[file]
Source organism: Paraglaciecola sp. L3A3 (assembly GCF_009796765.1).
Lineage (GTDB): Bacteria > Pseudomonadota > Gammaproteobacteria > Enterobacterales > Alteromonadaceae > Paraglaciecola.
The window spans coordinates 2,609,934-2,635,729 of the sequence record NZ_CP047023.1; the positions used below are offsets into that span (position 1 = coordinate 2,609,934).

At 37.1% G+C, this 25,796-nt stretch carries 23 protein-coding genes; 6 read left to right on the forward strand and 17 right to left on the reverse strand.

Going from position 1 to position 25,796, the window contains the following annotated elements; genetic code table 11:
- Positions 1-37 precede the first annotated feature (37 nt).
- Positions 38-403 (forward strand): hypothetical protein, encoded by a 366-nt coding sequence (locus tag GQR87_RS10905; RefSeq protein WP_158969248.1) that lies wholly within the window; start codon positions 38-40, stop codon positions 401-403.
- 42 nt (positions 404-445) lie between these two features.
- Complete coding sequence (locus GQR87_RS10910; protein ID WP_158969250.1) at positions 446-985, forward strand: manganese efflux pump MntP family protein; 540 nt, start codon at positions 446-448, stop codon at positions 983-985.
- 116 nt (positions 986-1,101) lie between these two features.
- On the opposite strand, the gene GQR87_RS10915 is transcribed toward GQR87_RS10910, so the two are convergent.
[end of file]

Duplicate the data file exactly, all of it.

Source organism: Paraglaciecola sp. L3A3 (assembly GCF_009796765.1).
Lineage (GTDB): Bacteria > Pseudomonadota > Gammaproteobacteria > Enterobacterales > Alteromonadaceae > Paraglaciecola.
The window spans coordinates 2,609,934-2,635,729 of the sequence record NZ_CP047023.1; the positions used below are offsets into that span (position 1 = coordinate 2,609,934).

At 37.1% G+C, this 25,796-nt stretch carries 23 protein-coding genes; 6 read left to right on the forward strand and 17 right to left on the reverse strand.

Going from position 1 to position 25,796, the window contains the following annotated elements; genetic code table 11:
- Positions 1-37 precede the first annotated feature (37 nt).
- Positions 38-403 (forward strand): hypothetical protein, encoded by a 366-nt coding sequence (locus tag GQR87_RS10905; RefSeq protein WP_158969248.1) that lies wholly within the window; start codon positions 38-40, stop codon positions 401-403.
- 42 nt (positions 404-445) lie between these two features.
- Complete coding sequence (locus GQR87_RS10910; protein ID WP_158969250.1) at positions 446-985, forward strand: manganese efflux pump MntP family protein; 540 nt, start codon at positions 446-448, stop codon at positions 983-985.
- 116 nt (positions 986-1,101) lie between these two features.
- On the opposite strand, the gene GQR87_RS10915 is transcribed toward GQR87_RS10910, so the two are convergent.